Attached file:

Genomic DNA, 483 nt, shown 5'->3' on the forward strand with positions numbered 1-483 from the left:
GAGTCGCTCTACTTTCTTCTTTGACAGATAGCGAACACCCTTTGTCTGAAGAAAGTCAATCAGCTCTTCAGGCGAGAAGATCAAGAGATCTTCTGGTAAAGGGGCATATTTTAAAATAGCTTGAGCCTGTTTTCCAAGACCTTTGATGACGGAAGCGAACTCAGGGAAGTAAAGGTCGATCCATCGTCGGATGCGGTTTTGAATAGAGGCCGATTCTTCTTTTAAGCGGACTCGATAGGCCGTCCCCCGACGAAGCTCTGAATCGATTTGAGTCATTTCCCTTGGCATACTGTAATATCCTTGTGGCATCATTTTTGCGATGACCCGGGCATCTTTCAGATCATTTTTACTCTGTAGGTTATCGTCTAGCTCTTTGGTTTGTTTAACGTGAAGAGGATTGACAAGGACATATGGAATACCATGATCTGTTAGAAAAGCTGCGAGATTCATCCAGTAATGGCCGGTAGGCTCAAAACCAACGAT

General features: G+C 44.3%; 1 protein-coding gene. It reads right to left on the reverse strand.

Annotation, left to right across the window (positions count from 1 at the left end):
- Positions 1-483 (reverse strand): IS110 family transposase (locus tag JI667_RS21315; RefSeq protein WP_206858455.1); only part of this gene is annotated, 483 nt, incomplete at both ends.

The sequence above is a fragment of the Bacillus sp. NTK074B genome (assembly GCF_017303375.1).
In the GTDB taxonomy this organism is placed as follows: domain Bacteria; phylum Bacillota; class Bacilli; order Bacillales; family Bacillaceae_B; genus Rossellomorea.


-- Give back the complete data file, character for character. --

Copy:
Genomic DNA, 483 nt, shown 5'->3' on the forward strand with positions numbered 1-483 from the left:
GAGTCGCTCTACTTTCTTCTTTGACAGATAGCGAACACCCTTTGTCTGAAGAAAGTCAATCAGCTCTTCAGGCGAGAAGATCAAGAGATCTTCTGGTAAAGGGGCATATTTTAAAATAGCTTGAGCCTGTTTTCCAAGACCTTTGATGACGGAAGCGAACTCAGGGAAGTAAAGGTCGATCCATCGTCGGATGCGGTTTTGAATAGAGGCCGATTCTTCTTTTAAGCGGACTCGATAGGCCGTCCCCCGACGAAGCTCTGAATCGATTTGAGTCATTTCCCTTGGCATACTGTAATATCCTTGTGGCATCATTTTTGCGATGACCCGGGCATCTTTCAGATCATTTTTACTCTGTAGGTTATCGTCTAGCTCTTTGGTTTGTTTAACGTGAAGAGGATTGACAAGGACATATGGAATACCATGATCTGTTAGAAAAGCTGCGAGATTCATCCAGTAATGGCCGGTAGGCTCAAAACCAACGAT

General features: G+C 44.3%; 1 protein-coding gene. It reads right to left on the reverse strand.

Annotation, left to right across the window (positions count from 1 at the left end):
- Positions 1-483 (reverse strand): IS110 family transposase (locus tag JI667_RS21315; RefSeq protein WP_206858455.1); only part of this gene is annotated, 483 nt, incomplete at both ends.

The sequence above is a fragment of the Bacillus sp. NTK074B genome (assembly GCF_017303375.1).
In the GTDB taxonomy this organism is placed as follows: domain Bacteria; phylum Bacillota; class Bacilli; order Bacillales; family Bacillaceae_B; genus Rossellomorea.